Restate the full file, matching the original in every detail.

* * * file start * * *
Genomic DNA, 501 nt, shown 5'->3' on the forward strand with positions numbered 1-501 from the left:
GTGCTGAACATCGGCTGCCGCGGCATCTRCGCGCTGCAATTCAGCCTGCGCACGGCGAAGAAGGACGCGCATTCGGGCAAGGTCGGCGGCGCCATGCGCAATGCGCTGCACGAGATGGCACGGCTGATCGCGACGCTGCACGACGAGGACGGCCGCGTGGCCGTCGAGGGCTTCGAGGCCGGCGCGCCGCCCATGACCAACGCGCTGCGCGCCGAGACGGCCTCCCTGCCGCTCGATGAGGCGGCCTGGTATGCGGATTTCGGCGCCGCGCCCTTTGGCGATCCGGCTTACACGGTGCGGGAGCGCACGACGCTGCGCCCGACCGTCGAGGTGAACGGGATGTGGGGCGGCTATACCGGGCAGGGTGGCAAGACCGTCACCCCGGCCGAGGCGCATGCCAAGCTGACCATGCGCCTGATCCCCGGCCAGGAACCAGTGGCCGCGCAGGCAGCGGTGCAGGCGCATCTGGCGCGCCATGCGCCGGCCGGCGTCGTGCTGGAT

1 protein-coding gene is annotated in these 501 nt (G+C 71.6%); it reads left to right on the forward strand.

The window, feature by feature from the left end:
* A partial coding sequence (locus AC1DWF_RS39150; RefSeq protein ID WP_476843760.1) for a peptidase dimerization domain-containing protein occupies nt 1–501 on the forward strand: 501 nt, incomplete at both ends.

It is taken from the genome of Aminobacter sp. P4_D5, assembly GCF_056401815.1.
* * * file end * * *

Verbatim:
Genomic DNA, 501 nt, shown 5'->3' on the forward strand with positions numbered 1-501 from the left:
GTGCTGAACATCGGCTGCCGCGGCATCTRCGCGCTGCAATTCAGCCTGCGCACGGCGAAGAAGGACGCGCATTCGGGCAAGGTCGGCGGCGCCATGCGCAATGCGCTGCACGAGATGGCACGGCTGATCGCGACGCTGCACGACGAGGACGGCCGCGTGGCCGTCGAGGGCTTCGAGGCCGGCGCGCCGCCCATGACCAACGCGCTGCGCGCCGAGACGGCCTCCCTGCCGCTCGATGAGGCGGCCTGGTATGCGGATTTCGGCGCCGCGCCCTTTGGCGATCCGGCTTACACGGTGCGGGAGCGCACGACGCTGCGCCCGACCGTCGAGGTGAACGGGATGTGGGGCGGCTATACCGGGCAGGGTGGCAAGACCGTCACCCCGGCCGAGGCGCATGCCAAGCTGACCATGCGCCTGATCCCCGGCCAGGAACCAGTGGCCGCGCAGGCAGCGGTGCAGGCGCATCTGGCGCGCCATGCGCCGGCCGGCGTCGTGCTGGAT

1 protein-coding gene is annotated in these 501 nt (G+C 71.6%); it reads left to right on the forward strand.

The window, feature by feature from the left end:
* A partial coding sequence (locus AC1DWF_RS39150; RefSeq protein ID WP_476843760.1) for a peptidase dimerization domain-containing protein occupies nt 1–501 on the forward strand: 501 nt, incomplete at both ends.

It is taken from the genome of Aminobacter sp. P4_D5, assembly GCF_056401815.1.